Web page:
Friday, May 22, 2020

L'Ecriture Humaine: Schitt's Creek as the humane

“The essence of egalitarianism is rejection of the idea that one person has the right to exercise power over another.” Samuel Huntington 

"It didn't matter what the words were; or who sang what. Round and round they whirled, intoxicated by the music.” Virginia Woolf, Between the Acts. 

Much of the series' action takes place in the Cafe Tropical, which is very much like the restaurants I know in my rural area. In fact, although the setting is deliberately vague, I was sure it was set in rural Ohio, evidence of how well the show nails small town life today.

I wrote earlier about the series Schittt's Creek as pastoral: ( Now that I have finished all six seasons, I would like to laud the show in more general terms: I simply can't recommend it too highly. Lara Zarum, writing for The New York Times, sums it up as:

Sweet but never saccharine, the show has tracked the evolution of the Roses — who arrived in Schitt’s Creek full of disdain, with nothing but the couture on their backs — as they’ve been absorbed into the tiny town in the boonies
The formerly wealthy Roses, Johnny, Moira, and their adult children David and Alexis, come to love their adopted home, a sharp contrast to some of their snobbish friends back east. The Roses mature (or renew in the case of the older generation).  They thrive as the family grows closer. They also grow as individuals in their new and humbler home. The series has a special resonance for me as I made a similar move with my family to small town America 12 years ago. I also have been changed by the experience in profound and positive ways. I can connect with Catherine O'Hara, who plays family matriarch Moira, when she says of the series' characters, "it's like we're aliens learning to be humans." I too learned to become more human--and humane--living in a new and quieter place.

 I am delighted this show got off the ground and has become a slo-mo hit. A documentary at the end of season six highlights, too, what I hadn't fully noticed: that the series has become a beacon to the LGBTQ community because of its matter-of-fact depiction of a loving relationship between two men as something natural, not angst-ridden. I found it heart-warming on the documentary to see the show's embrace by the LGBTQ community.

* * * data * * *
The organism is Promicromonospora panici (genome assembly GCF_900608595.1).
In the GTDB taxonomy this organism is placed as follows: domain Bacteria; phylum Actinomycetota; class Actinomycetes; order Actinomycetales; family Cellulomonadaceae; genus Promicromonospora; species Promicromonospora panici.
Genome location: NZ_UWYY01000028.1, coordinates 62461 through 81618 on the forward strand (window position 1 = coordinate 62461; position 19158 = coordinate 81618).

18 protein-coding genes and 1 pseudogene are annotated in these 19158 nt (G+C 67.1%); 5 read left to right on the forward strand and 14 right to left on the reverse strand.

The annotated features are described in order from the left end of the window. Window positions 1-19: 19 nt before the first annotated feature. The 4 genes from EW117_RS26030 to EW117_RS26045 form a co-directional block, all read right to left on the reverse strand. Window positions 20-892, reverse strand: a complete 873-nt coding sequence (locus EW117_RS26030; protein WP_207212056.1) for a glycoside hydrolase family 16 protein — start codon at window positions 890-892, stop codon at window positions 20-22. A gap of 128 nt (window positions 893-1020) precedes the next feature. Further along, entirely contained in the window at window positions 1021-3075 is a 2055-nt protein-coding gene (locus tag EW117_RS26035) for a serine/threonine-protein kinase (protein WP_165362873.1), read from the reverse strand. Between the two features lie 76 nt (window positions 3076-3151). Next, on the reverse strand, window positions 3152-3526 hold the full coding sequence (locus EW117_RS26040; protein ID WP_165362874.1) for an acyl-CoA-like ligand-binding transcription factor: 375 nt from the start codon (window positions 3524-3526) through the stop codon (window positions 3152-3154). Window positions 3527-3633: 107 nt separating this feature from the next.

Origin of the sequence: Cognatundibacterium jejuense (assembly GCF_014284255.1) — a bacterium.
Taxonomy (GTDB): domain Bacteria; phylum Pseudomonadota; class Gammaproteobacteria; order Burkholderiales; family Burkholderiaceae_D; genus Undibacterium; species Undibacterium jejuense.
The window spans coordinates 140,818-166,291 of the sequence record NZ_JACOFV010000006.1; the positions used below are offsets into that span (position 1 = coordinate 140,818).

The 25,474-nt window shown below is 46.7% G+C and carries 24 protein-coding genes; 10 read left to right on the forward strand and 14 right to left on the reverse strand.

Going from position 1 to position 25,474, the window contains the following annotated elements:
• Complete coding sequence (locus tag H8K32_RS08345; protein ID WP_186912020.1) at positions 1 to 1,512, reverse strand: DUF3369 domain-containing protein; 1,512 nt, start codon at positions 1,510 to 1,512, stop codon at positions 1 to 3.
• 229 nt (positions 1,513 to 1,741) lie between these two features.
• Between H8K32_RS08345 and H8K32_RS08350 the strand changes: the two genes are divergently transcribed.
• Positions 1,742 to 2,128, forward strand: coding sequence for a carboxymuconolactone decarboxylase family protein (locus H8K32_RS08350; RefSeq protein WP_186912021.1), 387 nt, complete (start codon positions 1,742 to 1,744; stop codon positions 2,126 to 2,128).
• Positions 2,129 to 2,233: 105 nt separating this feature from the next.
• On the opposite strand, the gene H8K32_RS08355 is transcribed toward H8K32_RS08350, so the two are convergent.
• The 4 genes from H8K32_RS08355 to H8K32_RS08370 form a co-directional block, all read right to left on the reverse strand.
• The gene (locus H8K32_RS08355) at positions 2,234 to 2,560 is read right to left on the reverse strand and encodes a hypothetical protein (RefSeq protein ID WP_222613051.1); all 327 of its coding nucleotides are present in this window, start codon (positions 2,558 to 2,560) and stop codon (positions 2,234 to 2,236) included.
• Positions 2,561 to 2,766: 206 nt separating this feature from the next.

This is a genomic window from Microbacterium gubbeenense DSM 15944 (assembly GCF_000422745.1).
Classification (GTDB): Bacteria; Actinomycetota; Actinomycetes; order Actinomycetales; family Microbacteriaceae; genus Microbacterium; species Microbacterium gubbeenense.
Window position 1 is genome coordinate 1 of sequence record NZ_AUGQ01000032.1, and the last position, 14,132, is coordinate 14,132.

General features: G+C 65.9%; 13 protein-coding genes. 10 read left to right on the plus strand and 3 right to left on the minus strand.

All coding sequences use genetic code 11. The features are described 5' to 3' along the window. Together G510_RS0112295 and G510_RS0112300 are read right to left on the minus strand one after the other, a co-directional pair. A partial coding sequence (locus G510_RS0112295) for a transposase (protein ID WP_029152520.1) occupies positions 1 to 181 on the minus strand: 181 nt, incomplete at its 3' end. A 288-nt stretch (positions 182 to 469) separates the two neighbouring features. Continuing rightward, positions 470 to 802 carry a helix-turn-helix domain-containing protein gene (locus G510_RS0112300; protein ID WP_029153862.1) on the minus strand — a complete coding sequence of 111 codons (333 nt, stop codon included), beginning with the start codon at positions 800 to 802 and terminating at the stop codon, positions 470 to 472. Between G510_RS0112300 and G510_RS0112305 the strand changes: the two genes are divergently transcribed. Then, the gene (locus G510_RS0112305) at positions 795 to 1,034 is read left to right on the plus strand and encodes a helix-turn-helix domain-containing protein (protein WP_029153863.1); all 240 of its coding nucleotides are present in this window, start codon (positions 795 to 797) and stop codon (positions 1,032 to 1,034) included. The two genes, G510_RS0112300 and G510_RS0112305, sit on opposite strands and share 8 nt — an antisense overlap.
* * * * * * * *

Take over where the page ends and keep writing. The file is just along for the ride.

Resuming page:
Patrick (Noah Reid) and David (Daniel Levy) have a loving relationship.  

The community and family support David and Patrick in a very natural way. 

I also registered the degree to which the fan devotion depicted in the documentary shows a hunger for kindness. And this gets to the heart of the show. It has been nominated for four Emmys, is beautifully acted and scripted, and thoughtful in developing characters, but the main point is its modeling of  kindness and compassion--and a profound equalitarianism--in human relations. It is an exemplar of l'ecriture humaine. And all of this is managed in a non-syrupy way that nonetheless can bring a tear to the eye.

Notably, according to Zarum, the series was turned down by all the U.S. broadcast and cable networks before the producers were able to "cobble together" funding from CBC (Canadian Broadcasting) with a distribution agreement from Europe's ITV Studios. "Finally," as Zarum says, a word that can be read as a sigh, Pop, a U.S. for-pay television channel signed on.

Moira (Catherine O'Hara) in town hall. One of my surprises was finding out that the clothing, which I had thought was an overtop parody of designer clothing, was actual designer clothing, another evidence that the rich are not like you and me. The program budgeted for couture fashion to avoid having to tell people in every episode that the Roses had fallen from wealth.

I am not surprised that all the major US outlets refused the series: in fact, I would have been surprised if it were otherwise. The innate, gentle humanity of the show would be anathema to the backers of such psychopathically hard-hearted mini-series as "Game of Thrones" and "West World" or some of the cruel sitcoms out there. Yet, as is so often the case, marginalization was a boon for the show. The series developed under the radar, largely unnoticed--as if, in fact, the Levys were in Schitt's Creek. As Zarum notes:

Levy says the show’s distance from the Hollywood hoopla gives him a certain level of freedom as a storyteller. “We operate very much in an isolated bubble up in Canada,” he said. 

I copy below four New York Times' commenters' comments, all surprisingly non-acerbic for the Times:

"I'm so obsessed with the show that I had a "Fold in the Cheese!" apron made up for holiday cooking. I found it marvelously funny from the first episode, but what caught me off guard is how I first cried at the end of Season 2, which turned to occasional blubbering in Season 3, and now I'm often a mess watching the stories unfold.